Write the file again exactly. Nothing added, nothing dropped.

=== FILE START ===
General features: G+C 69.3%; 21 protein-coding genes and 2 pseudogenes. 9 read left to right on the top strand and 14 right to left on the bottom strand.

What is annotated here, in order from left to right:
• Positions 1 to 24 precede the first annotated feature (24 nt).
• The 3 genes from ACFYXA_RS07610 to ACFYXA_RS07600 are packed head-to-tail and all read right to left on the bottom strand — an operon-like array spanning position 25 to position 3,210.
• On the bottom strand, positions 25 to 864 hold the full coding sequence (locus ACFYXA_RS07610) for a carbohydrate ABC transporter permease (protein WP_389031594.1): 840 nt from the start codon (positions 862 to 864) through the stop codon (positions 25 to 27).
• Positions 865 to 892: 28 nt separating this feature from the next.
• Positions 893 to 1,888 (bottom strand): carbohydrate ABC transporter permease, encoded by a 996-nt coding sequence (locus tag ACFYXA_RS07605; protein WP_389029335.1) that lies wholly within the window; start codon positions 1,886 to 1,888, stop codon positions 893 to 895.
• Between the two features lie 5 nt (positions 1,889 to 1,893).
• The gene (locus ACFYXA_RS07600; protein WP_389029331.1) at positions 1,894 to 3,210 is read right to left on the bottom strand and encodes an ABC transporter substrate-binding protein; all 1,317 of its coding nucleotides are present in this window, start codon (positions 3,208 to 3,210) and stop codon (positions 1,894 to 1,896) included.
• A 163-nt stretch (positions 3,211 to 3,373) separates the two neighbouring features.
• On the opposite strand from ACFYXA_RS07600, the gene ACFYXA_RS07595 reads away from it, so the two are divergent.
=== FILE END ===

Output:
General features: G+C 69.3%; 21 protein-coding genes and 2 pseudogenes. 9 read left to right on the top strand and 14 right to left on the bottom strand.

What is annotated here, in order from left to right:
• Positions 1 to 24 precede the first annotated feature (24 nt).
• The 3 genes from ACFYXA_RS07610 to ACFYXA_RS07600 are packed head-to-tail and all read right to left on the bottom strand — an operon-like array spanning position 25 to position 3,210.
• On the bottom strand, positions 25 to 864 hold the full coding sequence (locus ACFYXA_RS07610) for a carbohydrate ABC transporter permease (protein WP_389031594.1): 840 nt from the start codon (positions 862 to 864) through the stop codon (positions 25 to 27).
• Positions 865 to 892: 28 nt separating this feature from the next.
• Positions 893 to 1,888 (bottom strand): carbohydrate ABC transporter permease, encoded by a 996-nt coding sequence (locus tag ACFYXA_RS07605; protein WP_389029335.1) that lies wholly within the window; start codon positions 1,886 to 1,888, stop codon positions 893 to 895.
• Between the two features lie 5 nt (positions 1,889 to 1,893).
• The gene (locus ACFYXA_RS07600; protein WP_389029331.1) at positions 1,894 to 3,210 is read right to left on the bottom strand and encodes an ABC transporter substrate-binding protein; all 1,317 of its coding nucleotides are present in this window, start codon (positions 3,208 to 3,210) and stop codon (positions 1,894 to 1,896) included.
• A 163-nt stretch (positions 3,211 to 3,373) separates the two neighbouring features.
• On the opposite strand from ACFYXA_RS07600, the gene ACFYXA_RS07595 reads away from it, so the two are divergent.